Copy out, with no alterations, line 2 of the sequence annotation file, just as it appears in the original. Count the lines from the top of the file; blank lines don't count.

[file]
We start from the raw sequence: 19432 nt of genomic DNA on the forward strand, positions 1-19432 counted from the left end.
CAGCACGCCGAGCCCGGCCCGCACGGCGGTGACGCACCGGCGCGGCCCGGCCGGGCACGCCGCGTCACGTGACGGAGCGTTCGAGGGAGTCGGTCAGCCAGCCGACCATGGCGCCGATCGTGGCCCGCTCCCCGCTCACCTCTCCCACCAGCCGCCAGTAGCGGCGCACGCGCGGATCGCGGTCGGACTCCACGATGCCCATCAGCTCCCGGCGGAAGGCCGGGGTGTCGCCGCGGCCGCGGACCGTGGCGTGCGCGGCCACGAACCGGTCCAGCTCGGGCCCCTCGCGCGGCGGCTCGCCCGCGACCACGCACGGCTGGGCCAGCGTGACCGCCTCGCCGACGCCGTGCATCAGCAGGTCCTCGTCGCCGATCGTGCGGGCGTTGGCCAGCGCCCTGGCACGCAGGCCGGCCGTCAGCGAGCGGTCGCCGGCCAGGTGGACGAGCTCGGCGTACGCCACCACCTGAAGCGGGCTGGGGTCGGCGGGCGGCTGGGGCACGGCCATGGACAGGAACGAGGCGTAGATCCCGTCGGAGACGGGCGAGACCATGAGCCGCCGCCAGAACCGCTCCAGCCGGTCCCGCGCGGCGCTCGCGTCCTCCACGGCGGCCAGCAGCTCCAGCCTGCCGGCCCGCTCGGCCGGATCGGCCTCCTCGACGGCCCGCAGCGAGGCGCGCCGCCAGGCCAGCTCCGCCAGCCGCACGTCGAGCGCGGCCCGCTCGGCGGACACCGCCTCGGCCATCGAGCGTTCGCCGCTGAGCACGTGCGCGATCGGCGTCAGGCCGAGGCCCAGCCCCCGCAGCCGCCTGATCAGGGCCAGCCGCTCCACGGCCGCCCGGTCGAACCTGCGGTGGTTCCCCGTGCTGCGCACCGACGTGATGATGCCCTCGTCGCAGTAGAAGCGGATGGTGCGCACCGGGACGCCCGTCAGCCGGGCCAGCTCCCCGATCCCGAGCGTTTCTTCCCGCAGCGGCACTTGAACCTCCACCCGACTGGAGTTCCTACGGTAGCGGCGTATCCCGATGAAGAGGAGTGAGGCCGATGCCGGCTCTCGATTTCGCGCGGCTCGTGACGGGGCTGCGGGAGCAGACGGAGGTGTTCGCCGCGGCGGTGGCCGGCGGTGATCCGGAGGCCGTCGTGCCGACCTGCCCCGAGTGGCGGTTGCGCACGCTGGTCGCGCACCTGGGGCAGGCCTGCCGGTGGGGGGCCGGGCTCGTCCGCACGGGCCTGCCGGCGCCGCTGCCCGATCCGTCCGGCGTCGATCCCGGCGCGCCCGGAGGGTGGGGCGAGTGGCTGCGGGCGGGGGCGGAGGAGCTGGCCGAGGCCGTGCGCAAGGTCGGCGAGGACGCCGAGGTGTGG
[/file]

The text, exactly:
CAGCACGCCGAGCCCGGCCCGCACGGCGGTGACGCACCGGCGCGGCCCGGCCGGGCACGCCGCGTCACGTGACGGAGCGTTCGAGGGAGTCGGTCAGCCAGCCGACCATGGCGCCGATCGTGGCCCGCTCCCCGCTCACCTCTCCCACCAGCCGCCAGTAGCGGCGCACGCGCGGATCGCGGTCGGACTCCACGATGCCCATCAGCTCCCGGCGGAAGGCCGGGGTGTCGCCGCGGCCGCGGACCGTGGCGTGCGCGGCCACGAACCGGTCCAGCTCGGGCCCCTCGCGCGGCGGCTCGCCCGCGACCACGCACGGCTGGGCCAGCGTGACCGCCTCGCCGACGCCGTGCATCAGCAGGTCCTCGTCGCCGATCGTGCGGGCGTTGGCCAGCGCCCTGGCACGCAGGCCGGCCGTCAGCGAGCGGTCGCCGGCCAGGTGGACGAGCTCGGCGTACGCCACCACCTGAAGCGGGCTGGGGTCGGCGGGCGGCTGGGGCACGGCCATGGACAGGAACGAGGCGTAGATCCCGTCGGAGACGGGCGAGACCATGAGCCGCCGCCAGAACCGCTCCAGCCGGTCCCGCGCGGCGCTCGCGTCCTCCACGGCGGCCAGCAGCTCCAGCCTGCCGGCCCGCTCGGCCGGATCGGCCTCCTCGACGGCCCGCAGCGAGGCGCGCCGCCAGGCCAGCTCCGCCAGCCGCACGTCGAGCGCGGCCCGCTCGGCGGACACCGCCTCGGCCATCGAGCGTTCGCCGCTGAGCACGTGCGCGATCGGCGTCAGGCCGAGGCCCAGCCCCCGCAGCCGCCTGATCAGGGCCAGCCGCTCCACGGCCGCCCGGTCGAACCTGCGGTGGTTCCCCGTGCTGCGCACCGACGTGATGATGCCCTCGTCGCAGTAGAAGCGGATGGTGCGCACCGGGACGCCCGTCAGCCGGGCCAGCTCCCCGATCCCGAGCGTTTCTTCCCGCAGCGGCACTTGAACCTCCACCCGACTGGAGTTCCTACGGTAGCGGCGTATCCCGATGAAGAGGAGTGAGGCCGATGCCGGCTCTCGATTTCGCGCGGCTCGTGACGGGGCTGCGGGAGCAGACGGAGGTGTTCGCCGCGGCGGTGGCCGGCGGTGATCCGGAGGCCGTCGTGCCGACCTGCCCCGAGTGGCGGTTGCGCACGCTGGTCGCGCACCTGGGGCAGGCCTGCCGGTGGGGGGCCGGGCTCGTCCGCACGGGCCTGCCGGCGCCGCTGCCCGATCCGTCCGGCGTCGATCCCGGCGCGCCCGGAGGGTGGGGCGAGTGGCTGCGGGCGGGGGCGGAGGAGCTGGCCGAGGCCGTGCGCAAGGTCGGCGAGGACGCCGAGGTGTGG